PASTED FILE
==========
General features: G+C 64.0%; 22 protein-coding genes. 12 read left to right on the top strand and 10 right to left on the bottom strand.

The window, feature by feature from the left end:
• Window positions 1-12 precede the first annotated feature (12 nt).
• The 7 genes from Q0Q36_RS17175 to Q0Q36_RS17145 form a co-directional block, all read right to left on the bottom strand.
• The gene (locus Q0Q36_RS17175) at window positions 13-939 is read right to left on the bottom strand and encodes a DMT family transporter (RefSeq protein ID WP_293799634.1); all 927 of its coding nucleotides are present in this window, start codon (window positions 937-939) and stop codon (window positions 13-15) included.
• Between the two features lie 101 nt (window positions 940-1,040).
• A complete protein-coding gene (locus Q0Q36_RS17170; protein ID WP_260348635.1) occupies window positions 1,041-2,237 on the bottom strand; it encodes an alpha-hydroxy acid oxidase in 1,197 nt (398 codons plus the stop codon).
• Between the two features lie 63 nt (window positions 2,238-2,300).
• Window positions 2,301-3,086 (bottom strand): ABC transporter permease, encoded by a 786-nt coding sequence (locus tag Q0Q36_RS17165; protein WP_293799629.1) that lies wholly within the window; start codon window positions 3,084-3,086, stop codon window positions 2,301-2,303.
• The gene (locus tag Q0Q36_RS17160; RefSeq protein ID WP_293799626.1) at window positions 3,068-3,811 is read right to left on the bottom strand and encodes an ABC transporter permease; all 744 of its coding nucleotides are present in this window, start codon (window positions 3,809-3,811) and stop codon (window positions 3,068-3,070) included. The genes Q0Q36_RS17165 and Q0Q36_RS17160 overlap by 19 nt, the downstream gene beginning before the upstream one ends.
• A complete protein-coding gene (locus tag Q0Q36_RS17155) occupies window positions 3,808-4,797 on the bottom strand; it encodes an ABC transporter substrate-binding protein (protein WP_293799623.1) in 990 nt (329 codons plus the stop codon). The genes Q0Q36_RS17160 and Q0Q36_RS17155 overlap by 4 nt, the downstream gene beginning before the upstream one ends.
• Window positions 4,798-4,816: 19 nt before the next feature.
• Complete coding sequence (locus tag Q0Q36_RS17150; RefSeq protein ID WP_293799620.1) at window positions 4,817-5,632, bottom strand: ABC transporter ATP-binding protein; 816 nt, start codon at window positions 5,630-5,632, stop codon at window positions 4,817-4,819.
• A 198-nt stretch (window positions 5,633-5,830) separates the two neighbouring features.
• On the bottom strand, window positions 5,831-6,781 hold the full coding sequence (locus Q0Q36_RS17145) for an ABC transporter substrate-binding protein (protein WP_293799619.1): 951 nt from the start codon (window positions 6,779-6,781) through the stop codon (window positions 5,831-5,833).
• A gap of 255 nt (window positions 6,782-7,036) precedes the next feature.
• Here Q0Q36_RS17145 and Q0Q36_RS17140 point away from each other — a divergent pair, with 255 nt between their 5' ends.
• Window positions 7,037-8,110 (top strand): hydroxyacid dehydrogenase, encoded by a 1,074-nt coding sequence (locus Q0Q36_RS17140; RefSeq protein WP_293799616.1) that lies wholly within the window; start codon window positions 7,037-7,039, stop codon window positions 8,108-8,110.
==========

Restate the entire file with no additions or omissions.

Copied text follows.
General features: G+C 64.0%; 22 protein-coding genes. 12 read left to right on the top strand and 10 right to left on the bottom strand.

The window, feature by feature from the left end:
• Window positions 1-12 precede the first annotated feature (12 nt).
• The 7 genes from Q0Q36_RS17175 to Q0Q36_RS17145 form a co-directional block, all read right to left on the bottom strand.
• The gene (locus Q0Q36_RS17175) at window positions 13-939 is read right to left on the bottom strand and encodes a DMT family transporter (RefSeq protein ID WP_293799634.1); all 927 of its coding nucleotides are present in this window, start codon (window positions 937-939) and stop codon (window positions 13-15) included.
• Between the two features lie 101 nt (window positions 940-1,040).
• A complete protein-coding gene (locus Q0Q36_RS17170; protein ID WP_260348635.1) occupies window positions 1,041-2,237 on the bottom strand; it encodes an alpha-hydroxy acid oxidase in 1,197 nt (398 codons plus the stop codon).
• Between the two features lie 63 nt (window positions 2,238-2,300).
• Window positions 2,301-3,086 (bottom strand): ABC transporter permease, encoded by a 786-nt coding sequence (locus tag Q0Q36_RS17165; protein WP_293799629.1) that lies wholly within the window; start codon window positions 3,084-3,086, stop codon window positions 2,301-2,303.
• The gene (locus tag Q0Q36_RS17160; RefSeq protein ID WP_293799626.1) at window positions 3,068-3,811 is read right to left on the bottom strand and encodes an ABC transporter permease; all 744 of its coding nucleotides are present in this window, start codon (window positions 3,809-3,811) and stop codon (window positions 3,068-3,070) included. The genes Q0Q36_RS17165 and Q0Q36_RS17160 overlap by 19 nt, the downstream gene beginning before the upstream one ends.
• A complete protein-coding gene (locus tag Q0Q36_RS17155) occupies window positions 3,808-4,797 on the bottom strand; it encodes an ABC transporter substrate-binding protein (protein WP_293799623.1) in 990 nt (329 codons plus the stop codon). The genes Q0Q36_RS17160 and Q0Q36_RS17155 overlap by 4 nt, the downstream gene beginning before the upstream one ends.
• Window positions 4,798-4,816: 19 nt before the next feature.
• Complete coding sequence (locus tag Q0Q36_RS17150; RefSeq protein ID WP_293799620.1) at window positions 4,817-5,632, bottom strand: ABC transporter ATP-binding protein; 816 nt, start codon at window positions 5,630-5,632, stop codon at window positions 4,817-4,819.
• A 198-nt stretch (window positions 5,633-5,830) separates the two neighbouring features.
• On the bottom strand, window positions 5,831-6,781 hold the full coding sequence (locus Q0Q36_RS17145) for an ABC transporter substrate-binding protein (protein WP_293799619.1): 951 nt from the start codon (window positions 6,779-6,781) through the stop codon (window positions 5,831-5,833).
• A gap of 255 nt (window positions 6,782-7,036) precedes the next feature.
• Here Q0Q36_RS17145 and Q0Q36_RS17140 point away from each other — a divergent pair, with 255 nt between their 5' ends.
• Window positions 7,037-8,110 (top strand): hydroxyacid dehydrogenase, encoded by a 1,074-nt coding sequence (locus Q0Q36_RS17140; RefSeq protein WP_293799616.1) that lies wholly within the window; start codon window positions 7,037-7,039, stop codon window positions 8,108-8,110.